The payments by South Korea fall into several sub-categories. Labor cost sharing, paid in cash, accounts for about 41 percent of the total. Logistics cost sharing, which is paid in kind, accounts for about 18 percent. And construction programs, which are a combination of cash and in-kind payments, account for the remaining 41 percent of the costs.
Trump’s statement that South Korea doesn’t "pay us" is a sweeping statement that suggests they get U.S. protection for free. But in fact, they are paying the U.S. hundreds of millions of dollars a year.
It should be noted that some have questioned whether South Korea is paying enough. Lawrence Korb, a former Reagan Administration Defense Department official who is now a senior fellow with the liberal Center for American Progress, recalls that there’s been frustration on that point dating back to at least the administration of President Jimmy Carter.
But if Trump’s point is that we’re giving something away for free, experts note that the U.S. benefits from our military investment in South Korea, too. We’re not only helping protect a major trading partner, but the U.S. presence in South Korea is aimed at preventing a crisis that could have significant economic, military and humanitarian consequences around the globe.
"We are in the Republic of Korea for our own national goals, deterring a regional war" between some combination of China, Russia, Taiwan, North Korea and Japan, Millett said.
When we contacted Trump’s organization, Michael Cohen, his political aide, said that the point Trump was making is that "we have no money … and yet here we are playing police officer to the entire world, and we do it at whose expense?"
But Trump’s statement on The View is incorrect. South Korea has signed an agreement to cover labor, logistical and construction costs running into the hundreds of millions of dollars annually. That may or may not be a big enough payment, but Trump is wrong to suggest that South Korea bears no financial burden at all. We rate his statement False.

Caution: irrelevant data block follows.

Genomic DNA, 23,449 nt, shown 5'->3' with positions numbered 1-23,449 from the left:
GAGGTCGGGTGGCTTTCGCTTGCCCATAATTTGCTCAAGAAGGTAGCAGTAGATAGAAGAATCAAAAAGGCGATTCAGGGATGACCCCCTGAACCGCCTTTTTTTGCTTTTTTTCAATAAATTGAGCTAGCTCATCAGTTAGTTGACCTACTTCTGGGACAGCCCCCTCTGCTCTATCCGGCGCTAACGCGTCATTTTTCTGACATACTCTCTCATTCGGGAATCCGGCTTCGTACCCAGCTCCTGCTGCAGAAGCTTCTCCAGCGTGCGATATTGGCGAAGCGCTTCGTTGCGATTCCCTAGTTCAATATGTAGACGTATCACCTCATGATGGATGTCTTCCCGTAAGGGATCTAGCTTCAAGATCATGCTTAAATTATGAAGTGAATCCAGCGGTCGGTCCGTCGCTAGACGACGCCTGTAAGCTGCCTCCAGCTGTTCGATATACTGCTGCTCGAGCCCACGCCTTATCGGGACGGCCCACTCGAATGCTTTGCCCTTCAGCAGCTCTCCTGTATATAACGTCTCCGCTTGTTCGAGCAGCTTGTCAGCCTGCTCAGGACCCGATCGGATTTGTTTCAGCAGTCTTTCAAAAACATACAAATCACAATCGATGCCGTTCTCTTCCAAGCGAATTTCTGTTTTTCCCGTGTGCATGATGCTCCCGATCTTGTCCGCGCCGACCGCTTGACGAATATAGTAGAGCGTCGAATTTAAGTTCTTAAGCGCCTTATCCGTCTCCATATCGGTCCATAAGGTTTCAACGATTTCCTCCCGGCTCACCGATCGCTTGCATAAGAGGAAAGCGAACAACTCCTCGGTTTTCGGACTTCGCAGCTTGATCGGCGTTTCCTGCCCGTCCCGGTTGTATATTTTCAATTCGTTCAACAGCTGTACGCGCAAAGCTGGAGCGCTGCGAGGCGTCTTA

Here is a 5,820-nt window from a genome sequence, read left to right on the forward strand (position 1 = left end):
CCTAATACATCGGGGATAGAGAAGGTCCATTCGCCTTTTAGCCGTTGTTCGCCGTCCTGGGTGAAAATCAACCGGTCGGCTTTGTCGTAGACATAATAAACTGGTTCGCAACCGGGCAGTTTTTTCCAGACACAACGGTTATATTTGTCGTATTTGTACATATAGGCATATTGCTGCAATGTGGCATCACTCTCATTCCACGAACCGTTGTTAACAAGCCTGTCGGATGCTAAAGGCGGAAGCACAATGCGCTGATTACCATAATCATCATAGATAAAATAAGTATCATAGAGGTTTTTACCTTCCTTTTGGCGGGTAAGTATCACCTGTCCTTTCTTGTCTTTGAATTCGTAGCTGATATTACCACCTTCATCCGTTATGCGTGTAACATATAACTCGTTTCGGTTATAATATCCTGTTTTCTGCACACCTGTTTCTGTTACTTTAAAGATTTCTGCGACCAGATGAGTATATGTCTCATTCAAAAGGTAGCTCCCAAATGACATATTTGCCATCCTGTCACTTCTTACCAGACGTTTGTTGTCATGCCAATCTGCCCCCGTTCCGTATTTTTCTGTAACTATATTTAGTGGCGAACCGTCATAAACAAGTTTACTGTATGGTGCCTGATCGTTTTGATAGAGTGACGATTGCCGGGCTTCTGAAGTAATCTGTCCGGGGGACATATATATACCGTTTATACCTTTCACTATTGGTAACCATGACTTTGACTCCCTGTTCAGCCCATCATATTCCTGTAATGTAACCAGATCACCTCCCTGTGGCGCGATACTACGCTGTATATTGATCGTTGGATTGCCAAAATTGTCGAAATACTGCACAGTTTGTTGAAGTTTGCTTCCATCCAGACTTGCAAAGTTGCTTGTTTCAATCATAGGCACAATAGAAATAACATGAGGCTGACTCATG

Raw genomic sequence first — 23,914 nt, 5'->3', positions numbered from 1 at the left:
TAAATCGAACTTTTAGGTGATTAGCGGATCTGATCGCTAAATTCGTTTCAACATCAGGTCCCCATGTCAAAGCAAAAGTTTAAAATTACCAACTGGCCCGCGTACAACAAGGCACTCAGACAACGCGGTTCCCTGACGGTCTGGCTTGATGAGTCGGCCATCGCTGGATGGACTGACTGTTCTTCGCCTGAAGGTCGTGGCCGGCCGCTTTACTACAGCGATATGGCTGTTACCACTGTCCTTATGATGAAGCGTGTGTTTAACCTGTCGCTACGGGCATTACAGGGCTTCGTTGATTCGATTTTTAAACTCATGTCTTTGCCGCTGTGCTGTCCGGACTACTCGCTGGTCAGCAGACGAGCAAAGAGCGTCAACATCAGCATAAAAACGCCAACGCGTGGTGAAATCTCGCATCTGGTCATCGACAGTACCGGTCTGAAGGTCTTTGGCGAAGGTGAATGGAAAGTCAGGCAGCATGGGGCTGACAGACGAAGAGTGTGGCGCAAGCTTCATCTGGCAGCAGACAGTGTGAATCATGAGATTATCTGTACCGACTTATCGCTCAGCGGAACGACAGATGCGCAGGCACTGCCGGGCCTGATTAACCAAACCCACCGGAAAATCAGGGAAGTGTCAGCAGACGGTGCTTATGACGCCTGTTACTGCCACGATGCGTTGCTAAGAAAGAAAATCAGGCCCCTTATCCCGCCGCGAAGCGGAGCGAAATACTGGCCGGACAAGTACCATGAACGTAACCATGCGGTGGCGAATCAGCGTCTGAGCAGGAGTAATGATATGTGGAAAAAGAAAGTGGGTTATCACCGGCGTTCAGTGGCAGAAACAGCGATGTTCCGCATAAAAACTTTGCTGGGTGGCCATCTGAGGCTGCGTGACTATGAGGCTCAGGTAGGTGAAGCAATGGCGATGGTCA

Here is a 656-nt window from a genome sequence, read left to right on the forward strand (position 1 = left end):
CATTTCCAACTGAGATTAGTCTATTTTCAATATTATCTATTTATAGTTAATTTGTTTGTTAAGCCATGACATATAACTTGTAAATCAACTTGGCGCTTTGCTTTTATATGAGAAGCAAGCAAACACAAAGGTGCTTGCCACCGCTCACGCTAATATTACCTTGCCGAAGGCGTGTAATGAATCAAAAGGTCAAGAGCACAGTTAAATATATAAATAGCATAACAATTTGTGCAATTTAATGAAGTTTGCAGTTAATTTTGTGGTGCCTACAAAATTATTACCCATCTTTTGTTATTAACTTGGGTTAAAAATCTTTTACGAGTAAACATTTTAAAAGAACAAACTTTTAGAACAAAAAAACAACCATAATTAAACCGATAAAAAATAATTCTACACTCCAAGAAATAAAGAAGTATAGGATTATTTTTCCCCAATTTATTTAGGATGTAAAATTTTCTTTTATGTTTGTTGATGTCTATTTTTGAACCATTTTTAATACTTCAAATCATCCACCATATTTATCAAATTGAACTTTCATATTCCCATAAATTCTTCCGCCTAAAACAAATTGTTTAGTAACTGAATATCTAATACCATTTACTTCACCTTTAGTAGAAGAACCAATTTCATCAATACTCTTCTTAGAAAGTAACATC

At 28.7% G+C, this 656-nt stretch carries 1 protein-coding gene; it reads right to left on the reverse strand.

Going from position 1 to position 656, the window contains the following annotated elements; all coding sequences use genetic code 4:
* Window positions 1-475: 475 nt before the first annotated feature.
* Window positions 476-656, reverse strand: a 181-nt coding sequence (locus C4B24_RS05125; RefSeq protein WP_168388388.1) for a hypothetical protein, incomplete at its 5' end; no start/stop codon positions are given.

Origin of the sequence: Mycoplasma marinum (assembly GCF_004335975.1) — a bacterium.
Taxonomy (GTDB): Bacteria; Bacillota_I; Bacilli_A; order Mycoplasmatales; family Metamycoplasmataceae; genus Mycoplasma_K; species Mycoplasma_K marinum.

Published: Friday, April 1st, 2011 at 5:48 p.m.
Donald Trump, interview on ABC’s The View, March 23, 2011
Agreement between South Korea and the United States on burden-sharing for the U.S. military in South Korea, Jan. 15, 2009
Department of Defense Inspector General, "Host Nation Support of U.S. Forces in Korea," Aug. 25, 2008
World Bank, nations ranked by gross domestic product, 2009
X-rates.com, exchange-rate calculator, accessed April 1, 2011
E-mail interview with William W. Stueck, historian at the University of Georgia, March 30, 2011
E-mail interview with Cmdr. Leslie Hull-Ryde, spokeswoman for the Defense Department, March 30, 2011
E-mail interview with Nick Sarantakes, professor of strategy and policy at the U.S. Naval War College, March 30, 2011
E-mail interview with Allan R. Millett, director of the Eisenhower Center for American Studies at the National World War II Museum in New Orleans, March 31, 2011
E-mail interview with Lawrence Korb, senior fellow with the Center for American Progress, March 31, 2011
Interview with Michael Cohen, political aide to Donald Trump, April 1, 2011